Chapter 11

Defending File Uploads

If the enemy leaves a door open, you must rush in.

—Sun Tzu in The Art of War

Allowing clients to upload files to the web application is a risky endeavor. Although this is a useful capability, it opens the door for malicious clients to put data into your web application. For example, suppose you want to allow clients to upload image files. How do you ensure that the files being uploaded are truly images and not some other type of executable program? We must address three main attack scenarios if we want to allow our web application to upload files:

  • Denial of service
  • Backdoor/trojan
  • Malware

The recipes in this chapter include references to material taken from the Mitre Common Attack Pattern Enumeration and Classification (CAPEC) or Common Weakness Enumeration (CWE) projects.

Recipe 11-1: Detecting Large File Sizes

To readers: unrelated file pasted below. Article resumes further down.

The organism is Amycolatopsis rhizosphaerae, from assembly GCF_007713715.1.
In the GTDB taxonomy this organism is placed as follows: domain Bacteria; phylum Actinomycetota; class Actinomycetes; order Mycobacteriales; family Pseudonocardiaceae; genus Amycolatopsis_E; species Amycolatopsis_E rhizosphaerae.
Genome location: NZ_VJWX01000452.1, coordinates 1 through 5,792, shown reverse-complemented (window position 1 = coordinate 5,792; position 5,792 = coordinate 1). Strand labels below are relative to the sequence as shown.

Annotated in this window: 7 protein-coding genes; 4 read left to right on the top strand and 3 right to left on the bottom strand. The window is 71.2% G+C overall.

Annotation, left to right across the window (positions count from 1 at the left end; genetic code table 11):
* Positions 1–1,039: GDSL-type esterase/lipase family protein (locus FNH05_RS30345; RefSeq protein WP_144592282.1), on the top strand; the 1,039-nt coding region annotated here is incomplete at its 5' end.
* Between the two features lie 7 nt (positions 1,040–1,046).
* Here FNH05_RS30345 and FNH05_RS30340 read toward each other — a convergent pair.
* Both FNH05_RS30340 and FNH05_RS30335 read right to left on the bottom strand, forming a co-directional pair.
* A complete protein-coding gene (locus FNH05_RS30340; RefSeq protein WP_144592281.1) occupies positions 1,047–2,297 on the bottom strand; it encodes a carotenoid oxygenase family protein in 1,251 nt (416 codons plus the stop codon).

This recipe shows you how to use ModSecurity to enforce limits on the size of file uploads.
  • OWASP ModSecurity Core Rule Set (CRS)
    • modsecurity_crs_10_setup.conf
    • modsecurity_crs_23_request_limits.conf
  • ModSecurity
    • FILES_SIZES variable
    • FILES_COMBINED_SIZE variable
    • @gt operator
CWE-119: Uncontrolled Resource Consumption (“Resource Exhaustion”)
Limited resources include memory, file system storage, database connection pool entries, or CPU. If an attacker can trigger the allocation of these limited resources, but the number or size of the resources is not controlled, then the attacker could cause a denial of service that ...

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